Designing the page layouts for a new or redesigned intranet can be complex. One of the most difficult aspects is creating the first layout. Starting with an empty screen, you need to determine what will go on each page and where it will go.
Using a strawman design – a design that is created with the intent of discarding it – can help to overcome many of the difficulties in the design process.
Team or individual
It is simple for one member of the intranet team to create a set of page layouts. They can use the information such as user research, intranet goals and key page elements to design the first layouts. Unfortunately, during layout discussion the team member may think that their ideas are being attacked.
Involving the whole intranet team brings together a range of experiences, skills and understanding of the intranet needs. The eventual design should be richer for the input. However, it is difficult to design as a team – it can be hard to move beyond the blank slate and communicate design ideas. Some team members may be good at discussing abstract concepts but many won’t. Designing in this situation can be frustrating and unproductive.
Using a strawman
An approach that we have used successfully is to use a strawman design. The strawman is created with the intent that it will be pulled apart and discarded. It is used to encourage discussion of the layout’s strengths and weaknesses and to generate better designs.
The key advantage of a strawman is that it provides something concrete to discuss. The team can point to it, sketch on it, discuss why an element won’t work or what they would prefer to see. It allows the team to discuss the layout without it being abstract.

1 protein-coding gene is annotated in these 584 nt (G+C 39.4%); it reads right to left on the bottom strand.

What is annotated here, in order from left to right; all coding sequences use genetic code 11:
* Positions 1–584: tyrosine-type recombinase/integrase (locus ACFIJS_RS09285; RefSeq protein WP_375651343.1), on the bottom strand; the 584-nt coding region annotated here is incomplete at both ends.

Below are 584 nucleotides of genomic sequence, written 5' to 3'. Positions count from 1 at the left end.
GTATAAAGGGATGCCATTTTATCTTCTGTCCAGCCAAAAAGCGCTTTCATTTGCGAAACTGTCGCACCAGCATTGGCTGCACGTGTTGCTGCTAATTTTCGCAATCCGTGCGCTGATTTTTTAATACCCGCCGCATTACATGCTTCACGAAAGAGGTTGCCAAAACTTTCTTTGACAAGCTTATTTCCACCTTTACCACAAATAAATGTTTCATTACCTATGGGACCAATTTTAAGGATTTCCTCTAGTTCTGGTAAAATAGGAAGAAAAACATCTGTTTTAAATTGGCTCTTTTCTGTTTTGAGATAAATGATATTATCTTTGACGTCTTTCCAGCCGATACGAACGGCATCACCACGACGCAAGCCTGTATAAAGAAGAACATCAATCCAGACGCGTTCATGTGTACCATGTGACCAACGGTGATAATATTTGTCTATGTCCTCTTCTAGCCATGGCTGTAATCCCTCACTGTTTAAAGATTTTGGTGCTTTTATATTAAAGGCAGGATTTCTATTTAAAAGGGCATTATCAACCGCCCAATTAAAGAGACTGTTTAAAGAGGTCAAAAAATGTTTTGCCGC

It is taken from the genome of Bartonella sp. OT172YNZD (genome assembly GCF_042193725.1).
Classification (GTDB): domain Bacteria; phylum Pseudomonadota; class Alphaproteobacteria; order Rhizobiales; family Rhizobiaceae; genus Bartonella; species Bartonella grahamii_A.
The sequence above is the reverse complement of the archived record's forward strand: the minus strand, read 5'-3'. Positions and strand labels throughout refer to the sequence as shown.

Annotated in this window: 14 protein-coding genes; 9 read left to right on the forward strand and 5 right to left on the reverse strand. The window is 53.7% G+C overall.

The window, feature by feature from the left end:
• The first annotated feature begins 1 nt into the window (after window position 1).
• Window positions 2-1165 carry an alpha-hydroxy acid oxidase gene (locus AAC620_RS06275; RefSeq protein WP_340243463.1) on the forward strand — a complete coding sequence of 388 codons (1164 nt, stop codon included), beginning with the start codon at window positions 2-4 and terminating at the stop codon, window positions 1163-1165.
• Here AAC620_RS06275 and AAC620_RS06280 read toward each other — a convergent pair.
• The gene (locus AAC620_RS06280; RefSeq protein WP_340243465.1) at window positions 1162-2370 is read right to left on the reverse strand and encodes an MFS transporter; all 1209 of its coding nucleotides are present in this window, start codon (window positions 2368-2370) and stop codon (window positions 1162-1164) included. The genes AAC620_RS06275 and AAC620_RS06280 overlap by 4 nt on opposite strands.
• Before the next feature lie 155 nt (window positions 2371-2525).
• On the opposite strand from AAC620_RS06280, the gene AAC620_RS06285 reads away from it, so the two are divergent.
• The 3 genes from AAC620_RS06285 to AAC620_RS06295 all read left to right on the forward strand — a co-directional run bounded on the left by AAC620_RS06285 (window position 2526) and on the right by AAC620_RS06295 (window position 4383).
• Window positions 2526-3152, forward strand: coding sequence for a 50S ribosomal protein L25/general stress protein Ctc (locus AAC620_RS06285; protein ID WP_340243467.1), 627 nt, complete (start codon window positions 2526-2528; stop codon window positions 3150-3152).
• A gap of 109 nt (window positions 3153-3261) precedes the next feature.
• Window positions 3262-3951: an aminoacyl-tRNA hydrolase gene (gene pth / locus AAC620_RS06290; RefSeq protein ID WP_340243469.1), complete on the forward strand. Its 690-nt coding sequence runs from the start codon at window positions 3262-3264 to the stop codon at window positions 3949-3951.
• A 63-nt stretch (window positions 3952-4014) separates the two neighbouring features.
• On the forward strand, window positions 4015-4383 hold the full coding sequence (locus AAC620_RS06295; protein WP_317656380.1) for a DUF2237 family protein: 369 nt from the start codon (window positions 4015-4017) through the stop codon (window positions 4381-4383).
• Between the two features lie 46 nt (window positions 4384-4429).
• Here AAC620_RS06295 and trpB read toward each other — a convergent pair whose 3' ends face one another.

Creating the strawman
The strawman should show the position of key elements including a banner, navigation, search box and page content. It doesn’t need to be either complete or very detailed and may contain elements that will be contentious. It should be hand drawn on paper or on a whiteboard.
Runing a strawman design session
A strawman design session needs to be managed by a facilitator. This person listens to suggestions, clarifies issues, and summarises ideas.
The input to the session (an information architecture diagram, personas, key tasks, intranet goals) should be available, preferably hung up on walls where everyone can see them.
Everyone should be given markers and there should be plenty of paper available for sketching. It can be good to use two whiteboards – one for the evolving design and one for interim sketches. An internet connection is useful to examine sites with particular features of interest.
The facilitator should make sure that everyone knows that the initial and evolving design is a strawman so they feel comfortable discussing it.
The team starts with a discussion of things that are good and bad about the strawman. As issues are discussed, alternatives can be generated and the facilitator can re-sketch parts of pages. The team should be encouraged to sketch and show their ideas to keep the session practical. Each sketch is considered a new strawman and open to further discussion.
During the session take time to break and step back from the activity. Keep an open mind and remember to focus on the user needs and intranet goals.
Most importantly, have fun!